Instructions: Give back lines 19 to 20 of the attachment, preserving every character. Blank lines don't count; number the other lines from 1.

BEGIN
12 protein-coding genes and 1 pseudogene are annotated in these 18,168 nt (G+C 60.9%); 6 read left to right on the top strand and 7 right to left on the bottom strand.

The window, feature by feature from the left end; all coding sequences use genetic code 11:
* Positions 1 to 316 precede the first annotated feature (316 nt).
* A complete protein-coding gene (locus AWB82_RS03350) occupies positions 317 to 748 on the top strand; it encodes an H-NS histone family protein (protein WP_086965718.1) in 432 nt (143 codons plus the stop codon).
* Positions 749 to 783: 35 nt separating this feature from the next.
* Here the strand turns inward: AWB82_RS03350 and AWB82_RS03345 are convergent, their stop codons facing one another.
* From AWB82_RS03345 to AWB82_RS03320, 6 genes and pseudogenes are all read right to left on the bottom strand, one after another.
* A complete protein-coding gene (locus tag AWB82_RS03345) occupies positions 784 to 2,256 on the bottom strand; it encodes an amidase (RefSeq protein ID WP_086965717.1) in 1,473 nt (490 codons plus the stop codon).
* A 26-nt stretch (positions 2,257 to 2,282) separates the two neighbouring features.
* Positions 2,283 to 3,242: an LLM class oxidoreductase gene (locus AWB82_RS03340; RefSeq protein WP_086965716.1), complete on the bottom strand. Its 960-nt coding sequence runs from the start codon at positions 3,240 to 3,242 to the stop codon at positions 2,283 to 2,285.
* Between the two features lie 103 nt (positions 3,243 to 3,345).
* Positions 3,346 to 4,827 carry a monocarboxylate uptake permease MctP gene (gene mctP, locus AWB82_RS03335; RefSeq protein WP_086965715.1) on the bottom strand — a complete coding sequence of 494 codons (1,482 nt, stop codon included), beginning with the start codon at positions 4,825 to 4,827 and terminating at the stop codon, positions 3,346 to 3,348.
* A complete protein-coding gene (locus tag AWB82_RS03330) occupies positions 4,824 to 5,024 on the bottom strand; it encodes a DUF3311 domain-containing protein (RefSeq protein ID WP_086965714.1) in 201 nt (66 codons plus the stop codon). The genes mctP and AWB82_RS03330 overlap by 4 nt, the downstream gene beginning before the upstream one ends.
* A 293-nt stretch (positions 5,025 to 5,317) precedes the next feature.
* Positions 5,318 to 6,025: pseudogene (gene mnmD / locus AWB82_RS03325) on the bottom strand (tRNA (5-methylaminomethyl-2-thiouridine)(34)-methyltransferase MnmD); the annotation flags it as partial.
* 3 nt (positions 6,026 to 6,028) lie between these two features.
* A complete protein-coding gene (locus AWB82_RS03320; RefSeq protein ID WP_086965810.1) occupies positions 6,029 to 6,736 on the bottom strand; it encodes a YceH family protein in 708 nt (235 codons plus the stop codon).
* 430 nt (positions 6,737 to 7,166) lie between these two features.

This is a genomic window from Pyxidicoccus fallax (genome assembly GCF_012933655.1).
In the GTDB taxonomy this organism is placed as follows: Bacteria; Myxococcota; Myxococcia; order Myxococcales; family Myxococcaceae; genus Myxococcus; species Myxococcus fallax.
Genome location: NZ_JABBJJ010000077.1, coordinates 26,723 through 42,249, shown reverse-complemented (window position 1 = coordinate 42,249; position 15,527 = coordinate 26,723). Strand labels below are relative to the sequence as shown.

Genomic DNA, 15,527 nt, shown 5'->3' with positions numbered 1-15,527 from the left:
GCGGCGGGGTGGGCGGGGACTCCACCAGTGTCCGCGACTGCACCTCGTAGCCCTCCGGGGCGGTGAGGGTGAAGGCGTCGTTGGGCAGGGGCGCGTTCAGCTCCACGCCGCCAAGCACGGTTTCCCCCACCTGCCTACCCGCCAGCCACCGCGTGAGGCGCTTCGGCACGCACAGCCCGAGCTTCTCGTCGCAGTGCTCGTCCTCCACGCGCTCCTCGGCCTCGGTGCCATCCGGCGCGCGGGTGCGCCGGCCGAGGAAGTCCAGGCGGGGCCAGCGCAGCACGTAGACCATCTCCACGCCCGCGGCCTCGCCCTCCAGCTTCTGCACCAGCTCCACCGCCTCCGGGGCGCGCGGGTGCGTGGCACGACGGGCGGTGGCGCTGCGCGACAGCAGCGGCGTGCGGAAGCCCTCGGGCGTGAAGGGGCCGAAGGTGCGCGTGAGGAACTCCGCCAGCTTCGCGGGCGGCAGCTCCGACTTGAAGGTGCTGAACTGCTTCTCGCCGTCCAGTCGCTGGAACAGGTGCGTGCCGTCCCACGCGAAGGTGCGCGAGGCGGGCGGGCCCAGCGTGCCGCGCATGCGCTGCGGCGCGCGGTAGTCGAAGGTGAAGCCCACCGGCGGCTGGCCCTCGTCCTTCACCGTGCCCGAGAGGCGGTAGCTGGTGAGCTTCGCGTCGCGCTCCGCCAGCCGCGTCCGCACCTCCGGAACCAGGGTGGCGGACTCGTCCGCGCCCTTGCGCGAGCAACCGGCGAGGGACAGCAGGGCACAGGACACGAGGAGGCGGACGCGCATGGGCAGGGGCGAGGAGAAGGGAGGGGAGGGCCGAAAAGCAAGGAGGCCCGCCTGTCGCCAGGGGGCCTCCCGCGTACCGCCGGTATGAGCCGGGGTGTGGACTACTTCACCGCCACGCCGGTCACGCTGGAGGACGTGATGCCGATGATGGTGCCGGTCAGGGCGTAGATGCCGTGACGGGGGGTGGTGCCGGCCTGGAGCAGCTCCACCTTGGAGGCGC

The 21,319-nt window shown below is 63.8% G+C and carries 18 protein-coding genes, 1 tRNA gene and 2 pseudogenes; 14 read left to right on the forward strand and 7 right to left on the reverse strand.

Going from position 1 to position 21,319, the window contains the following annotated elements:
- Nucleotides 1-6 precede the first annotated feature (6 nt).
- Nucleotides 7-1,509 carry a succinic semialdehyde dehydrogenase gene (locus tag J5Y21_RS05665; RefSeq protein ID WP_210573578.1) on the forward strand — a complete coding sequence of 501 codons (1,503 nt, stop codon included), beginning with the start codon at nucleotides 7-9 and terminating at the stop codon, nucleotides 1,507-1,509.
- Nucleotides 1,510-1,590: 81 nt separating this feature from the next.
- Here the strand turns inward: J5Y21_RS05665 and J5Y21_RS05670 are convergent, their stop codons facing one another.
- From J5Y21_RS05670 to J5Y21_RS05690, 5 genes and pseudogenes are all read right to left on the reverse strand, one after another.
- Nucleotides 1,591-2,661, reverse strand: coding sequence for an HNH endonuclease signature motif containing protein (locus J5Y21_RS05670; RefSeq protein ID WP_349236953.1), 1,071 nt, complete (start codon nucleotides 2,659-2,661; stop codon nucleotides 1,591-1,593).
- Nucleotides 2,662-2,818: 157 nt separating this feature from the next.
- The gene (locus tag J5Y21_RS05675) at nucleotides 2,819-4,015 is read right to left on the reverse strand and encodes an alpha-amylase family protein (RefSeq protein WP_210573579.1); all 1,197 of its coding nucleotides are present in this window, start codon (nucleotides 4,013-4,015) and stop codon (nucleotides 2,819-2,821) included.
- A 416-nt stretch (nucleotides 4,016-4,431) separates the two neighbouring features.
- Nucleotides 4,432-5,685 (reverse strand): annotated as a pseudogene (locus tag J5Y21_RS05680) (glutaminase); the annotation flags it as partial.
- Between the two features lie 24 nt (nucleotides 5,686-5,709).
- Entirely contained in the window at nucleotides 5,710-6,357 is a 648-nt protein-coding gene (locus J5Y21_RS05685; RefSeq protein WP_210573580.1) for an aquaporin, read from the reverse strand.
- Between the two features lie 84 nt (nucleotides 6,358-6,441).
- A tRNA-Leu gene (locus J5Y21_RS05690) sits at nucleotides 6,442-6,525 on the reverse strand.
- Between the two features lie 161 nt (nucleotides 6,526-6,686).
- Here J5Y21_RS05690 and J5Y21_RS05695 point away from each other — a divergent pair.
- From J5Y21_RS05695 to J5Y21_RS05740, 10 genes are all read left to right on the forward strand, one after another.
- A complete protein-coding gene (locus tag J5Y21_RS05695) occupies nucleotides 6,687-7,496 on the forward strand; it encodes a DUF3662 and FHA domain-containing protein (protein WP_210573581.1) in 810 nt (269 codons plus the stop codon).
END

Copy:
This is a genomic window from Pyxidicoccus fallax (genome assembly GCF_012933655.1).
In the GTDB taxonomy this organism is placed as follows: Bacteria; Myxococcota; Myxococcia; order Myxococcales; family Myxococcaceae; genus Myxococcus; species Myxococcus fallax.